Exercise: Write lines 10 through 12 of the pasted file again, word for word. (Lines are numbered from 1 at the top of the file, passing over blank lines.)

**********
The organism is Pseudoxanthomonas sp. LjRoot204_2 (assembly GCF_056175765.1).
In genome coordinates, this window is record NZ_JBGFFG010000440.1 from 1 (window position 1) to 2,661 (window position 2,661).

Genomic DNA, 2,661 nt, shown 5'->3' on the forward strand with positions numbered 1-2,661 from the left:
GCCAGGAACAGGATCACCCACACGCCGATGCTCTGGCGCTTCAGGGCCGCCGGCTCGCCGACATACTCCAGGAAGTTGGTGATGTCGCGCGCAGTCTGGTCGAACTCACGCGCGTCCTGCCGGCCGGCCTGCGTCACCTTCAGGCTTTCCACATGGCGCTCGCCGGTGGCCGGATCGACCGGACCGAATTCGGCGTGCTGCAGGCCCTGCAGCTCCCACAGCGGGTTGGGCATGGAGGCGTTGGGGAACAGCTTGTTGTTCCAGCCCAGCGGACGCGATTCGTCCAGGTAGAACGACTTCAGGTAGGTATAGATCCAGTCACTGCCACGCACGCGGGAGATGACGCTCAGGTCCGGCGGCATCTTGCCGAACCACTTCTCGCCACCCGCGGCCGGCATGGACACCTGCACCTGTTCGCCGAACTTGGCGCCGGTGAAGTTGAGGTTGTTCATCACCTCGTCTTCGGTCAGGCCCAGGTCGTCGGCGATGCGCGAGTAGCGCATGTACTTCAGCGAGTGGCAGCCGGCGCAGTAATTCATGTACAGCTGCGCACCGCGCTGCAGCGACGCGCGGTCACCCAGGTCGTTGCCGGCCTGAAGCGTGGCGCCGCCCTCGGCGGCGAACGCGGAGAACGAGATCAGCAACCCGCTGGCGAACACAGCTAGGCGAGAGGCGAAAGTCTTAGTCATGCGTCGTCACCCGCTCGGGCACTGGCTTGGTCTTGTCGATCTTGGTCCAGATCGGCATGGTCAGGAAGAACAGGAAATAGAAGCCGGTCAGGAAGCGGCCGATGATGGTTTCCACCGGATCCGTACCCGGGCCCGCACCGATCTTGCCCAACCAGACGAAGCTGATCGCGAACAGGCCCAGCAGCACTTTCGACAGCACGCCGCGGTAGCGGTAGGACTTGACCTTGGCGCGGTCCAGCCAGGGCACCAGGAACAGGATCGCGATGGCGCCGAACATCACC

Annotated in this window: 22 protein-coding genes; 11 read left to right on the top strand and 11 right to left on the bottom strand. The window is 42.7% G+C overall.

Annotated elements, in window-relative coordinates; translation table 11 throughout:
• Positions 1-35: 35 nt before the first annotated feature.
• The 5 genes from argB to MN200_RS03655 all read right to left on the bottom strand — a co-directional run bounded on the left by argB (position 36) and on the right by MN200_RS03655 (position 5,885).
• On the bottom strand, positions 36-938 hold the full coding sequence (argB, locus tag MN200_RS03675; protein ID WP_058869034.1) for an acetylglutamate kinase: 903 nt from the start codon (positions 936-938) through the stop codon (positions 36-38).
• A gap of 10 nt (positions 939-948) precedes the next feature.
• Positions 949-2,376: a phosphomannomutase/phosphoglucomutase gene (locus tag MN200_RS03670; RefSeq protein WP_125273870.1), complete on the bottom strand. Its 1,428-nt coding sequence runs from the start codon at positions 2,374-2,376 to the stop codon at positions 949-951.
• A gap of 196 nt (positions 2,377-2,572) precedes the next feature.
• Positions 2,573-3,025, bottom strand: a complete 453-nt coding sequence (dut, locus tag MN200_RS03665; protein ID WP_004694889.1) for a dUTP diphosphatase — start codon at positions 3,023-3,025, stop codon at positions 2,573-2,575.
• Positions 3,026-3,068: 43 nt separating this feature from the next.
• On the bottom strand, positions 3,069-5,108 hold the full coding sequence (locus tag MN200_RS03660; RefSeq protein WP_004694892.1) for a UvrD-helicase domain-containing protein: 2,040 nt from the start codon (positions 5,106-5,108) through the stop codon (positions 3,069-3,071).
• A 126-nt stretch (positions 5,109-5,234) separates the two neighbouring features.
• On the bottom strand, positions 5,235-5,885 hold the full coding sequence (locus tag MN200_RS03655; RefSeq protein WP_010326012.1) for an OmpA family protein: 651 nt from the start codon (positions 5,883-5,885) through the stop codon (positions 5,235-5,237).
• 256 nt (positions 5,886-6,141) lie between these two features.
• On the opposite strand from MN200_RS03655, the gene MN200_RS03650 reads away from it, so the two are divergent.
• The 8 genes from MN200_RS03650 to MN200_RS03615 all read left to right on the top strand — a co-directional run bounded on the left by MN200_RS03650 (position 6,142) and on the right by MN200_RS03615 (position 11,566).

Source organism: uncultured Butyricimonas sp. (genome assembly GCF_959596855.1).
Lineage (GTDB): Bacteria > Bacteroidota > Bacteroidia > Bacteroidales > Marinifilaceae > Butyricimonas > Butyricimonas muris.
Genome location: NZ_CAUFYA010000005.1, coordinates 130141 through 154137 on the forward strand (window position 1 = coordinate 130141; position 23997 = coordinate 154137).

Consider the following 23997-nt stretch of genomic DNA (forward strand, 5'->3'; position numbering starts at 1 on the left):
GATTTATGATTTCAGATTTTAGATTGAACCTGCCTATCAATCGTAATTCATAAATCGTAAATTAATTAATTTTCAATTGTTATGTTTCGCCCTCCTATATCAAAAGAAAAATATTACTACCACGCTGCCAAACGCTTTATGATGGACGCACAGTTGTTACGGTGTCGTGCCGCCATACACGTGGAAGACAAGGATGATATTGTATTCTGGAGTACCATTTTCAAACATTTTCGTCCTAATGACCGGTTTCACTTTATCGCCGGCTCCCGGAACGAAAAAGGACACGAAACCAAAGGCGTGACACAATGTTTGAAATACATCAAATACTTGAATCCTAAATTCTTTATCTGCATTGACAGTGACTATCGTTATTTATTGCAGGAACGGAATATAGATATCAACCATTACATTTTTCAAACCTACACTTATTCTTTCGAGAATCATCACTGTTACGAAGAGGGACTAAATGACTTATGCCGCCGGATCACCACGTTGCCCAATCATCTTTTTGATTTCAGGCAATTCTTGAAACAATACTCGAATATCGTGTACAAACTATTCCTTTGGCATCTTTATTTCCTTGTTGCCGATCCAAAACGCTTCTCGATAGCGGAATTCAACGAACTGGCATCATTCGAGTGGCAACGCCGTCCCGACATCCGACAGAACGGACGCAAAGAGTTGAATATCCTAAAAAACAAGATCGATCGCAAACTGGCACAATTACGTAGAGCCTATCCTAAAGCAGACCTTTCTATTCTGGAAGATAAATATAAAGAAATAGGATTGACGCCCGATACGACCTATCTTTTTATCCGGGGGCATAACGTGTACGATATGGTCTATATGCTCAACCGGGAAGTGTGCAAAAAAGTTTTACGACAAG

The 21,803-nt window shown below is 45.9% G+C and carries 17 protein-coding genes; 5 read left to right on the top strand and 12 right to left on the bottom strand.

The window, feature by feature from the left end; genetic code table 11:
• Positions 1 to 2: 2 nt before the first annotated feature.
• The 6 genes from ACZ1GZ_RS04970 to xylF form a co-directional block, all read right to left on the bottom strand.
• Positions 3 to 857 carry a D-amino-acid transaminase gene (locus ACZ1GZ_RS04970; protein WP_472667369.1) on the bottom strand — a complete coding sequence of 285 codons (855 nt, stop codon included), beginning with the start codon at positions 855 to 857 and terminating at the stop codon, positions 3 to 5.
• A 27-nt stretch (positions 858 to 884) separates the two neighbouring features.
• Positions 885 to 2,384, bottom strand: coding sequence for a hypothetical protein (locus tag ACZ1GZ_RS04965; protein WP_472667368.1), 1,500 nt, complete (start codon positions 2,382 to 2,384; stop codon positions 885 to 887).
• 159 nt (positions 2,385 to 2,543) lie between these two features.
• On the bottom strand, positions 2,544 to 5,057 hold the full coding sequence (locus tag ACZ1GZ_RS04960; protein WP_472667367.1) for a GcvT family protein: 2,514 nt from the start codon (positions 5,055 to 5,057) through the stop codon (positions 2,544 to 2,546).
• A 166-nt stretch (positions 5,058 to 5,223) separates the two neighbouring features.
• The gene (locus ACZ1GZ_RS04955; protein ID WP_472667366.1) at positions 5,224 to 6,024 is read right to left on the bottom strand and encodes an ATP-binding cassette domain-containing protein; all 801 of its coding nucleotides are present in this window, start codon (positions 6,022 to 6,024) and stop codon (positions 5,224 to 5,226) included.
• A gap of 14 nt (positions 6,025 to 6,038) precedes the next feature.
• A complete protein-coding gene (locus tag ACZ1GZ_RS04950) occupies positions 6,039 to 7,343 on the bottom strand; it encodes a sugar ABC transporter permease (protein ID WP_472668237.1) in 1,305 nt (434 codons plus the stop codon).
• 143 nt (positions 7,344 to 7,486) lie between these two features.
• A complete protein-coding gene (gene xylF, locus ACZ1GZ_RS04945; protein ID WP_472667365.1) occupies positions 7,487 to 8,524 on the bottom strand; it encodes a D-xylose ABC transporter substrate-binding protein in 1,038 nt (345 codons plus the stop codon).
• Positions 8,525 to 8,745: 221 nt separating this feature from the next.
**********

• A gap of 10 nt (positions 939-948) precedes the next feature.
• Positions 949-2,376: a phosphomannomutase/phosphoglucomutase gene (locus tag MN200_RS03670; RefSeq protein WP_125273870.1), complete on the bottom strand. Its 1,428-nt coding sequence runs from the start codon at positions 2,374-2,376 to the stop codon at positions 949-951.
• A gap of 196 nt (positions 2,377-2,572) precedes the next feature.